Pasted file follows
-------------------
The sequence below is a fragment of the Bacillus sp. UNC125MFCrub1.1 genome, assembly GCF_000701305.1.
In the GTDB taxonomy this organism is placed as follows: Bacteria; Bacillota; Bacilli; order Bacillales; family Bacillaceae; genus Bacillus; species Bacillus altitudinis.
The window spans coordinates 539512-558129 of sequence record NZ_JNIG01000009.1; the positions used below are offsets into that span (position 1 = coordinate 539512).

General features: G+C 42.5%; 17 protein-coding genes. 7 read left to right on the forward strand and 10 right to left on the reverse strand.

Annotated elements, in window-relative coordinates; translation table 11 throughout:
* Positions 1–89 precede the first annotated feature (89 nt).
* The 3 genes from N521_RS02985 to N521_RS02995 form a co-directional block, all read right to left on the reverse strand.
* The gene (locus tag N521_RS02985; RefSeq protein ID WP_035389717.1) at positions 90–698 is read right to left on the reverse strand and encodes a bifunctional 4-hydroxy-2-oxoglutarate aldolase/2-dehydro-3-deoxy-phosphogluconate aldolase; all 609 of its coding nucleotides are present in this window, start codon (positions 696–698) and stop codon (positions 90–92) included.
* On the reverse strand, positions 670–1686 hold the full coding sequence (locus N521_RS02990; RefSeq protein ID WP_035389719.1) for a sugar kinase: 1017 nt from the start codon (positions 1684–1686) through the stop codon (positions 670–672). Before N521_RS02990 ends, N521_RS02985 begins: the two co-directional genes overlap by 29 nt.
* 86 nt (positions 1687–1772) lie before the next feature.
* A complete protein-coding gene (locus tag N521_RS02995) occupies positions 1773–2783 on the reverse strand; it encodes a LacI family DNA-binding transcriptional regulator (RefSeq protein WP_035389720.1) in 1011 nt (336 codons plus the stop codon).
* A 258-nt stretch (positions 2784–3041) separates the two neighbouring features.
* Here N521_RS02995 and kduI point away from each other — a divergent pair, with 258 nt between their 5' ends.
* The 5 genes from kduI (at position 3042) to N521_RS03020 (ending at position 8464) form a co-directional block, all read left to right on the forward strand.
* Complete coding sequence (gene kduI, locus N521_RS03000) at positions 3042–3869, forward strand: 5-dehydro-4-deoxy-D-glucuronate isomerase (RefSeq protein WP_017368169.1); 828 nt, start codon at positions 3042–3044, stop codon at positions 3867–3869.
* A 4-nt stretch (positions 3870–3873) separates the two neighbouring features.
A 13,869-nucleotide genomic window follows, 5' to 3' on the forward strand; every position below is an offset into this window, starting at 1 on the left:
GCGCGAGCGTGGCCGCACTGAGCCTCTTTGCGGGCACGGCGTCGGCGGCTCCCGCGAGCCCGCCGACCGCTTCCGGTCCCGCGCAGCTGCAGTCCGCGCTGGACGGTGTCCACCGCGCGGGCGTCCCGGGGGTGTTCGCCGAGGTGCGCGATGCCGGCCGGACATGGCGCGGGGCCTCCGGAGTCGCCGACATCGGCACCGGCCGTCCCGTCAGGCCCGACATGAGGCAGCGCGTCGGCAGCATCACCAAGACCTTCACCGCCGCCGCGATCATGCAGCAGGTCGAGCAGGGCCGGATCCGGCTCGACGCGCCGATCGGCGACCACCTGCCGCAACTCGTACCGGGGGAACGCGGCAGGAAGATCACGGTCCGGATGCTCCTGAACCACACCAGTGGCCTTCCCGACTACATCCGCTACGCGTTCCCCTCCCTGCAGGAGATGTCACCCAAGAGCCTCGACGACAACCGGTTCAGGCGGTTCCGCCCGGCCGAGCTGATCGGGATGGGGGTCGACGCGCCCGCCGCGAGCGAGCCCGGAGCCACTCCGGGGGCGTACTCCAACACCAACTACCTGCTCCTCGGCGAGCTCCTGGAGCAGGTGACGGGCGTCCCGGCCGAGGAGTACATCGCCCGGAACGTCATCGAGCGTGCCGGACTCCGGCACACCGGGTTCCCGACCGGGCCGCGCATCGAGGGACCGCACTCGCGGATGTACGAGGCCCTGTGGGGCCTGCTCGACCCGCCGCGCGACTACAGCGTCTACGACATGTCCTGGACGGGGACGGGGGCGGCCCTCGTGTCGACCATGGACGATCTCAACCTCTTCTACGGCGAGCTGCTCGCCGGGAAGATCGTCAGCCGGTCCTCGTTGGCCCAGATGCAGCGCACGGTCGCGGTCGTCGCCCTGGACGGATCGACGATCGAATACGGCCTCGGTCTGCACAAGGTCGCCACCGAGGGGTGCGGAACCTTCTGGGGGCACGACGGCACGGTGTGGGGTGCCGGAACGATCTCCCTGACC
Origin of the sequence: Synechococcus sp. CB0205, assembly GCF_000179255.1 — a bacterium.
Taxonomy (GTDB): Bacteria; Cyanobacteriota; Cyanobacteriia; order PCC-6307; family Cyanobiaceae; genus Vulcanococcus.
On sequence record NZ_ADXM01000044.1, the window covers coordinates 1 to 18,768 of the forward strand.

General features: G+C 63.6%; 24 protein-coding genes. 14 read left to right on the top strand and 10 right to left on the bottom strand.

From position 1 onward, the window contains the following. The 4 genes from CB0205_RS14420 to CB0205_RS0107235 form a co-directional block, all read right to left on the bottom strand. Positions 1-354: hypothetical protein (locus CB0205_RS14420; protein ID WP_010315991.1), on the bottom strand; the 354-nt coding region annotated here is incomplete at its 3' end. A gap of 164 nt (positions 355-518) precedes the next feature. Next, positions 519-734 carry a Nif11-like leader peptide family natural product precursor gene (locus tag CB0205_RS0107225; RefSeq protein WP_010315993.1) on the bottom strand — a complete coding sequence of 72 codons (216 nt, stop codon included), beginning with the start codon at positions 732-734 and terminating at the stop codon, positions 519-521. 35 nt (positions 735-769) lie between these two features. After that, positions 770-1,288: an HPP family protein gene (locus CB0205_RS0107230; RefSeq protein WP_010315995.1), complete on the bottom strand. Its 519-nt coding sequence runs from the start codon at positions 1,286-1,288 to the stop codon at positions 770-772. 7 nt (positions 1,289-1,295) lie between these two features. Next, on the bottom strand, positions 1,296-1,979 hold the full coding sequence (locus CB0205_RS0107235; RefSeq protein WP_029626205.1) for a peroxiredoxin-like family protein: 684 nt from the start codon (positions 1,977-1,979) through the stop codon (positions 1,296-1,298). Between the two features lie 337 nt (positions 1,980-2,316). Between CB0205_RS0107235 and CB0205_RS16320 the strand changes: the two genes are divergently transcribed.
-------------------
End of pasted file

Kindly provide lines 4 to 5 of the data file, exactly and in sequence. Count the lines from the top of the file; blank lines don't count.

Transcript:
General features: G+C 42.5%; 17 protein-coding genes. 7 read left to right on the forward strand and 10 right to left on the reverse strand.

Annotated elements, in window-relative coordinates; translation table 11 throughout: